Euro court rules in favor of Turkish politician in ‘Armenian genocide denial’ case
AFP photoThe European Court of Human Rights (ECHR) in Strasbourg ruled on Oct. 15 that Switzerland violated Turkish politician Doğu Perinçek’s right to freedom of speech.
The case concerned a fine imposed on Perinçek for a speech he gave in the country in which he denied that the mass deportation of Armenians in Anatolia in 1915 amounted to genocide.
In its ruling, the 17-judge ECHR Grand Chamber “concluded that it had not been necessary, in a democratic society, to subject Mr. Perinçek to a criminal penalty in order to protect the rights of the Armenian community at stake in the case.”
The court said Perinçek’s statements “bore on a matter of public interest and did not amount to a call for hatred or intolerance.”
Perinçek described the ECHR’s decision as “historic.”
“This is a historic ruling. This decision is not only about a simple law dispute, it is about the defense of Turkey’s homeland,” Perinçek said after the court announced its decision.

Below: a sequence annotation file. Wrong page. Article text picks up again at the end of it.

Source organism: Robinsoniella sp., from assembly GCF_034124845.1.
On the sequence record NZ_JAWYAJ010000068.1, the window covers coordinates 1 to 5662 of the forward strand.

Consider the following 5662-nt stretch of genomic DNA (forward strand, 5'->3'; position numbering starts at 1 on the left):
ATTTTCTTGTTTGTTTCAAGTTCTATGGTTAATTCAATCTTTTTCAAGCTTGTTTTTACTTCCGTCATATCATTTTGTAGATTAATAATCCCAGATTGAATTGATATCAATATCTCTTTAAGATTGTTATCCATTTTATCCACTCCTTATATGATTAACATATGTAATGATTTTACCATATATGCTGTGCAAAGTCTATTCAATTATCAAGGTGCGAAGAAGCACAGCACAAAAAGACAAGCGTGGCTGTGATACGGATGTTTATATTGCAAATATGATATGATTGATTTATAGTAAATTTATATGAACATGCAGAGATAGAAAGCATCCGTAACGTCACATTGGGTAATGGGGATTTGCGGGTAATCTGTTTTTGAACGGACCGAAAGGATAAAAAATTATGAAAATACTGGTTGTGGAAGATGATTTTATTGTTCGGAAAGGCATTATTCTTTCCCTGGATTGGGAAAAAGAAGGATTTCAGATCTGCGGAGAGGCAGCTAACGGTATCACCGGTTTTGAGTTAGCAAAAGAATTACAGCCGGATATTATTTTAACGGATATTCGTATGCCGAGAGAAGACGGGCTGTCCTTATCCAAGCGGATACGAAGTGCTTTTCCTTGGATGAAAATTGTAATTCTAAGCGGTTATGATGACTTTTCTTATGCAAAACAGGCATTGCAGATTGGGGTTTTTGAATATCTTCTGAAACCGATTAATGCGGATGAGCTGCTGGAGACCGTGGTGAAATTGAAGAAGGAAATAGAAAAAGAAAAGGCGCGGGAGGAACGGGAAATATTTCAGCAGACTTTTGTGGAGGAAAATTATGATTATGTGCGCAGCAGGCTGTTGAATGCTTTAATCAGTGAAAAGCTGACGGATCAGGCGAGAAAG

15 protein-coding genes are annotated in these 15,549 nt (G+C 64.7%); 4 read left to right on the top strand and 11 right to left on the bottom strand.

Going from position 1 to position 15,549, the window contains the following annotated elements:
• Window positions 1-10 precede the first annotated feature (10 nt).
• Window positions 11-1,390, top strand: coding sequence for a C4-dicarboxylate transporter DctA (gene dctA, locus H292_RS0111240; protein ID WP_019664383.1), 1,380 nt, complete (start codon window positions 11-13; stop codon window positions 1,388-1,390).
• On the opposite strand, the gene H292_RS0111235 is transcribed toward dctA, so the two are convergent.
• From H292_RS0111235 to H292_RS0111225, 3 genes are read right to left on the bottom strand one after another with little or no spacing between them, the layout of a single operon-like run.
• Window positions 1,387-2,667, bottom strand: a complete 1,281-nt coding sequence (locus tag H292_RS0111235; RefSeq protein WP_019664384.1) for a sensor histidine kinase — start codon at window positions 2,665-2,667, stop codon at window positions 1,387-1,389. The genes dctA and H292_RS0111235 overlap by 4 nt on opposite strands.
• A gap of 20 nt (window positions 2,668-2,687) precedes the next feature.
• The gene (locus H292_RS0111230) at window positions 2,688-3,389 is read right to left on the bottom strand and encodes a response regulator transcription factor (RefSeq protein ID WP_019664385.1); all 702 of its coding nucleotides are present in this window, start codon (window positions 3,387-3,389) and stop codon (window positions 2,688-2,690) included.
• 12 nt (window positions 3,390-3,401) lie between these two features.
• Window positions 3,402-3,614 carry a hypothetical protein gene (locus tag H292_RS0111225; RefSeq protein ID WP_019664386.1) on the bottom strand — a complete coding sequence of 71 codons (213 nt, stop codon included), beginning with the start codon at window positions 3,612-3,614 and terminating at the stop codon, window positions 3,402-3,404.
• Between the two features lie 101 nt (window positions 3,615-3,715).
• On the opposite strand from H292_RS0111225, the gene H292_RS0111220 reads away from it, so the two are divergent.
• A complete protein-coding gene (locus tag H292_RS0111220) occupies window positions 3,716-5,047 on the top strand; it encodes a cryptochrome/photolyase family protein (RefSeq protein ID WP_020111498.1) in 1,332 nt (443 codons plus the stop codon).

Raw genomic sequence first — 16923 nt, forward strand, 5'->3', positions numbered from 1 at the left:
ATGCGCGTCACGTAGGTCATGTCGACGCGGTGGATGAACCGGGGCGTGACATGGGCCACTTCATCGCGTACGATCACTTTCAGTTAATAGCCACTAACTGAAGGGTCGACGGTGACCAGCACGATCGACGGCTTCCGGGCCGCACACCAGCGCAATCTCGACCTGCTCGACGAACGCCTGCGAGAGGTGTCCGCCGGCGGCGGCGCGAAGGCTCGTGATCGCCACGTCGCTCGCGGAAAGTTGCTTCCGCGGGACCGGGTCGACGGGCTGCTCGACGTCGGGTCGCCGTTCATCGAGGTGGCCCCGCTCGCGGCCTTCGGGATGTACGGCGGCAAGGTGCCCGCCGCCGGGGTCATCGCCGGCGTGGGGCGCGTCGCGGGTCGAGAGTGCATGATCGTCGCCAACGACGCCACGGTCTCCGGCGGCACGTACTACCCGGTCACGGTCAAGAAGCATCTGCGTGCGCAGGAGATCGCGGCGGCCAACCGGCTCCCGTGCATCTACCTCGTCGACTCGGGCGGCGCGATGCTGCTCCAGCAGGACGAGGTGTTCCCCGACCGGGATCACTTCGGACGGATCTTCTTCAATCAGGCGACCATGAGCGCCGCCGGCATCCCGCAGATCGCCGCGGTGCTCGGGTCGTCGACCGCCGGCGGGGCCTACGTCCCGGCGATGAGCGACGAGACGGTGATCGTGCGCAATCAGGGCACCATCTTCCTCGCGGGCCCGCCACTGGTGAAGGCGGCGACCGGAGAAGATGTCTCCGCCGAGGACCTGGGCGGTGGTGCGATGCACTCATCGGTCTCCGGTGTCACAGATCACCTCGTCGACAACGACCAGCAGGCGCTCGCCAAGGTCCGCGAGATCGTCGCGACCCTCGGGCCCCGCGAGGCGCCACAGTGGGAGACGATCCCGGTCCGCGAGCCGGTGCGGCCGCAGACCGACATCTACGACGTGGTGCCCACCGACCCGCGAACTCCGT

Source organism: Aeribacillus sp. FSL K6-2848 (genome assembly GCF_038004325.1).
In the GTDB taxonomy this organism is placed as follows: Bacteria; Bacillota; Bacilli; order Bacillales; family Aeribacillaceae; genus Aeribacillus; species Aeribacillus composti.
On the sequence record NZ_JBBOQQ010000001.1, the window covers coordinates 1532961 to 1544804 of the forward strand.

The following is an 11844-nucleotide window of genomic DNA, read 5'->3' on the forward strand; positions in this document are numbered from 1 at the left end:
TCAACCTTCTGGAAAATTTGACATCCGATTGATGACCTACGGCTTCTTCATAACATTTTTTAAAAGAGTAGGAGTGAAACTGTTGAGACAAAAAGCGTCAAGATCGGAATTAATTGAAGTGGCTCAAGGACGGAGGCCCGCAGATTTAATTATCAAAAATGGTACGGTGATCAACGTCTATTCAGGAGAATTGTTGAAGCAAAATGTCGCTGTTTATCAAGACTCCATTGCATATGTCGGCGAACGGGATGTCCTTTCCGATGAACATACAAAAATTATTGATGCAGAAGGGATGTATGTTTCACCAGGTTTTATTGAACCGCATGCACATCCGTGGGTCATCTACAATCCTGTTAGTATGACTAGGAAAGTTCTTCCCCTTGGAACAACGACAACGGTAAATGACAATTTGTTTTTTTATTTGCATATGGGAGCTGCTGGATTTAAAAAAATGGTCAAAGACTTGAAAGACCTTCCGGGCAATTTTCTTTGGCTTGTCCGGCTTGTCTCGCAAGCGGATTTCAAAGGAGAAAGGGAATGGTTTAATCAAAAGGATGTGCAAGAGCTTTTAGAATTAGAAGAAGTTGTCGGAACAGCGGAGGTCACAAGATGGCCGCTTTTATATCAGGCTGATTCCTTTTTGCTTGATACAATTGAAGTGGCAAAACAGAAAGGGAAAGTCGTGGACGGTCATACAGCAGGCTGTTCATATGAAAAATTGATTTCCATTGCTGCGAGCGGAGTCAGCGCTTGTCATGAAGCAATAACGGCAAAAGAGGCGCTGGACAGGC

Perinçek, the leader of Turkey’s Vatan Party (VP), said at a celebration of the 82nd anniversary of the 1923 Treaty of Lausanne that it was an “international lie” to classify the mass deaths of Armenians near the end of the World War I as genocide.
Because the event took place in Lausanne, Perinçek was allegedly in violation of Swiss anti-racism legislation.
Upon an official complaint by the Switzerland-Armenia Association, Perinçek was tried and found guilty of racial discrimination in March 2007, and sentenced him to fines and prison time.
Following the punishment, Perinçek lodged a complaint with the ECHR in 2008.
In a judgment of Dec. 17, 2013, the ECHR ruled that there had been a violation of Article 10 (freedom of expression) of the European Convention on Human Rights. The Swiss government requested that the case be referred to the Grand Chamber.